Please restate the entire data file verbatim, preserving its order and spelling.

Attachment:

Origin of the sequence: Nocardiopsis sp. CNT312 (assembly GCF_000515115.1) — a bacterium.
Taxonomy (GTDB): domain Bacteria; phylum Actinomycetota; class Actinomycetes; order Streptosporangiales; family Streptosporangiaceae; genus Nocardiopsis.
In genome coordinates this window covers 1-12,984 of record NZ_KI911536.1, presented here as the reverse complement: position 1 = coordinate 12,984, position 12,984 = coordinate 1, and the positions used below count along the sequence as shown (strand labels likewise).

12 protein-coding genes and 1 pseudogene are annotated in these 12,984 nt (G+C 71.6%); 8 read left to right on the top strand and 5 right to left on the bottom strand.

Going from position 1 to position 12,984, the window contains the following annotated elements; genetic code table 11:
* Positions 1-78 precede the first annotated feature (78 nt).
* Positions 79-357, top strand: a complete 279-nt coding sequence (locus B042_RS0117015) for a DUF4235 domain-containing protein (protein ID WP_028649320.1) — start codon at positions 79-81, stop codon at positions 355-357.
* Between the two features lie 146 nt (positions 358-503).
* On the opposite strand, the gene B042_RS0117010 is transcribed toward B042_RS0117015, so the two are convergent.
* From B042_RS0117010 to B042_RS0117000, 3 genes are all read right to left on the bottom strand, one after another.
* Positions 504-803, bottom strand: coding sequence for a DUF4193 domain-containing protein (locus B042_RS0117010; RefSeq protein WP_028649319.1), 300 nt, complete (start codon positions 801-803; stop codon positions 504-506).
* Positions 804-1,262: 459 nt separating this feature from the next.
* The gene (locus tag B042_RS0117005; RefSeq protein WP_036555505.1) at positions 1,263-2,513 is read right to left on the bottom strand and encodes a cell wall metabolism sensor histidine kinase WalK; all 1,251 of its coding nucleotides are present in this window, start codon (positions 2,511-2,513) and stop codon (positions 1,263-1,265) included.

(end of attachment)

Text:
Origin of the sequence: Nocardiopsis sp. CNT312 (assembly GCF_000515115.1) — a bacterium.
Taxonomy (GTDB): domain Bacteria; phylum Actinomycetota; class Actinomycetes; order Streptosporangiales; family Streptosporangiaceae; genus Nocardiopsis.
In genome coordinates this window covers 1-12,984 of record NZ_KI911536.1, presented here as the reverse complement: position 1 = coordinate 12,984, position 12,984 = coordinate 1, and the positions used below count along the sequence as shown (strand labels likewise).

12 protein-coding genes and 1 pseudogene are annotated in these 12,984 nt (G+C 71.6%); 8 read left to right on the top strand and 5 right to left on the bottom strand.

Going from position 1 to position 12,984, the window contains the following annotated elements; genetic code table 11:
* Positions 1-78 precede the first annotated feature (78 nt).
* Positions 79-357, top strand: a complete 279-nt coding sequence (locus B042_RS0117015) for a DUF4235 domain-containing protein (protein ID WP_028649320.1) — start codon at positions 79-81, stop codon at positions 355-357.
* Between the two features lie 146 nt (positions 358-503).
* On the opposite strand, the gene B042_RS0117010 is transcribed toward B042_RS0117015, so the two are convergent.
* From B042_RS0117010 to B042_RS0117000, 3 genes are all read right to left on the bottom strand, one after another.
* Positions 504-803, bottom strand: coding sequence for a DUF4193 domain-containing protein (locus B042_RS0117010; RefSeq protein WP_028649319.1), 300 nt, complete (start codon positions 801-803; stop codon positions 504-506).
* Positions 804-1,262: 459 nt separating this feature from the next.
* The gene (locus tag B042_RS0117005; RefSeq protein WP_036555505.1) at positions 1,263-2,513 is read right to left on the bottom strand and encodes a cell wall metabolism sensor histidine kinase WalK; all 1,251 of its coding nucleotides are present in this window, start codon (positions 2,511-2,513) and stop codon (positions 1,263-1,265) included.